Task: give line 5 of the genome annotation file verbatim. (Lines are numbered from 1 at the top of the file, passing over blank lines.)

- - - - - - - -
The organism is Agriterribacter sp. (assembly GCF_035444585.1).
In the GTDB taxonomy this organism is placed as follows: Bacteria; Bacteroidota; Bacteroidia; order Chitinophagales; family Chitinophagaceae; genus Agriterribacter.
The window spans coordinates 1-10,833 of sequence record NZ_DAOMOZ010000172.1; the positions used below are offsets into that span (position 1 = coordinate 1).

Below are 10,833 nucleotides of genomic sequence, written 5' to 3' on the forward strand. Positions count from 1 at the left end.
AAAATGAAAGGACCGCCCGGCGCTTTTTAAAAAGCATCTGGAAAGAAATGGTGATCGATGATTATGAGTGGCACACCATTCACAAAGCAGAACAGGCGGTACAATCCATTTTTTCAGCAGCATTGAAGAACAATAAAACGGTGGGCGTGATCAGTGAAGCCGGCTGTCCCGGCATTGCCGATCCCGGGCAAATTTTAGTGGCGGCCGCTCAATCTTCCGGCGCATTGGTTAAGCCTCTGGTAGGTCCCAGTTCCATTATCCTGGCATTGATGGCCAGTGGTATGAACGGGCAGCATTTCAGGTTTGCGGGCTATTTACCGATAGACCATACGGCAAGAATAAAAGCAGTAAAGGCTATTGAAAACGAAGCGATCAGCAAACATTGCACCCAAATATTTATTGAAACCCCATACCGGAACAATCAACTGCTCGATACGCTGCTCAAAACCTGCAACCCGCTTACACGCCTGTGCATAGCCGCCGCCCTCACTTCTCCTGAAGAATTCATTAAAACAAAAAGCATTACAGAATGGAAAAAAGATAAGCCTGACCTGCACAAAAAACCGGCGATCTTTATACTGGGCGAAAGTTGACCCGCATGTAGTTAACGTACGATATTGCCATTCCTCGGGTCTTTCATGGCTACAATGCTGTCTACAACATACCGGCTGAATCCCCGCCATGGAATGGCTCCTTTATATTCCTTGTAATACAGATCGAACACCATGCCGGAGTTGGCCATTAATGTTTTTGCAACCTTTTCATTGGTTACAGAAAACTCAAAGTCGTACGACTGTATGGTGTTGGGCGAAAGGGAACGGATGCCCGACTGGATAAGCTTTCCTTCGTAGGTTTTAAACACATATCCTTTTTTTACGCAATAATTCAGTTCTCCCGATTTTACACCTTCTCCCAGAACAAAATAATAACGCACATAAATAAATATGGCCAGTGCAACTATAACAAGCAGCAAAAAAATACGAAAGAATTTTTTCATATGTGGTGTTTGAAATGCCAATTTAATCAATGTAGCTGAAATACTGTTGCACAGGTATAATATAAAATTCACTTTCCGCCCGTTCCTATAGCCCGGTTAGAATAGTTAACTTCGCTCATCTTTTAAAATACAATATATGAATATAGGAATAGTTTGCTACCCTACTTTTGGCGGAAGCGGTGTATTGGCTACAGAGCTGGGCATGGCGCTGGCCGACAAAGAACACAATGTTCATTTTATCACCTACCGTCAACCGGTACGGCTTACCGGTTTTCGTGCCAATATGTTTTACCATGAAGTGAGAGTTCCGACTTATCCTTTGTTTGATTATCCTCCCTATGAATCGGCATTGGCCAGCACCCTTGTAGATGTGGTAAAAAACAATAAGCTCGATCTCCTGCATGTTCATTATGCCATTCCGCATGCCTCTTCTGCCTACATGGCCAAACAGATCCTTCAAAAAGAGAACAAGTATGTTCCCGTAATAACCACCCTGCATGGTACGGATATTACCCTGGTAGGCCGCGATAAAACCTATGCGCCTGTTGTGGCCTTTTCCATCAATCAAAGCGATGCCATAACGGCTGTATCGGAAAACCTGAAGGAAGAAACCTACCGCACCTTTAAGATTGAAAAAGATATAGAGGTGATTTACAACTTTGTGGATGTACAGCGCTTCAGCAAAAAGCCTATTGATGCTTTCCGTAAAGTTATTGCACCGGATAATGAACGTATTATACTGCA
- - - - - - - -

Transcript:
AAAATGAAAGGACCGCCCGGCGCTTTTTAAAAAGCATCTGGAAAGAAATGGTGATCGATGATTATGAGTGGCACACCATTCACAAAGCAGAACAGGCGGTACAATCCATTTTTTCAGCAGCATTGAAGAACAATAAAACGGTGGGCGTGATCAGTGAAGCCGGCTGTCCCGGCATTGCCGATCCCGGGCAAATTTTAGTGGCGGCCGCTCAATCTTCCGGCGCATTGGTTAAGCCTCTGGTAGGTCCCAGTTCCATTATCCTGGCATTGATGGCCAGTGGTATGAACGGGCAGCATTTCAGGTTTGCGGGCTATTTACCGATAGACCATACGGCAAGAATAAAAGCAGTAAAGGCTATTGAAAACGAAGCGATCAGCAAACATTGCACCCAAATATTTATTGAAACCCCATACCGGAACAATCAACTGCTCGATACGCTGCTCAAAACCTGCAACCCGCTTACACGCCTGTGCATAGCCGCCGCCCTCACTTCTCCTGAAGAATTCATTAAAACAAAAAGCATTACAGAATGGAAAAAAGATAAGCCTGACCTGCACAAAAAACCGGCGATCTTTATACTGGGCGAAAGTTGACCCGCATGTAGTTAACGTACGATATTGCCATTCCTCGGGTCTTTCATGGCTACAATGCTGTCTACAACATACCGGCTGAATCCCCGCCATGGAATGGCTCCTTTATATTCCTTGTAATACAGATCGAACACCATGCCGGAGTTGGCCATTAATGTTTTTGCAACCTTTTCATTGGTTACAGAAAACTCAAAGTCGTACGACTGTATGGTGTTGGGCGAAAGGGAACGGATGCCCGACTGGATAAGCTTTCCTTCGTAGGTTTTAAACACATATCCTTTTTTTACGCAATAATTCAGTTCTCCCGATTTTACACCTTCTCCCAGAACAAAATAATAACGCACATAAATAAATATGGCCAGTGCAACTATAACAAGCAGCAAAAAAATACGAAAGAATTTTTTCATATGTGGTGTTTGAAATGCCAATTTAATCAATGTAGCTGAAATACTGTTGCACAGGTATAATATAAAATTCACTTTCCGCCCGTTCCTATAGCCCGGTTAGAATAGTTAACTTCGCTCATCTTTTAAAATACAATATATGAATATAGGAATAGTTTGCTACCCTACTTTTGGCGGAAGCGGTGTATTGGCTACAGAGCTGGGCATGGCGCTGGCCGACAAAGAACACAATGTTCATTTTATCACCTACCGTCAACCGGTACGGCTTACCGGTTTTCGTGCCAATATGTTTTACCATGAAGTGAGAGTTCCGACTTATCCTTTGTTTGATTATCCTCCCTATGAATCGGCATTGGCCAGCACCCTTGTAGATGTGGTAAAAAACAATAAGCTCGATCTCCTGCATGTTCATTATGCCATTCCGCATGCCTCTTCTGCCTACATGGCCAAACAGATCCTTCAAAAAGAGAACAAGTATGTTCCCGTAATAACCACCCTGCATGGTACGGATATTACCCTGGTAGGCCGCGATAAAACCTATGCGCCTGTTGTGGCCTTTTCCATCAATCAAAGCGATGCCATAACGGCTGTATCGGAAAACCTGAAGGAAGAAACCTACCGCACCTTTAAGATTGAAAAAGATATAGAGGTGATTTACAACTTTGTGGATGTACAGCGCTTCAGCAAAAAGCCTATTGATGCTTTCCGTAAAGTTATTGCACCGGATAATGAACGTATTATACTGCA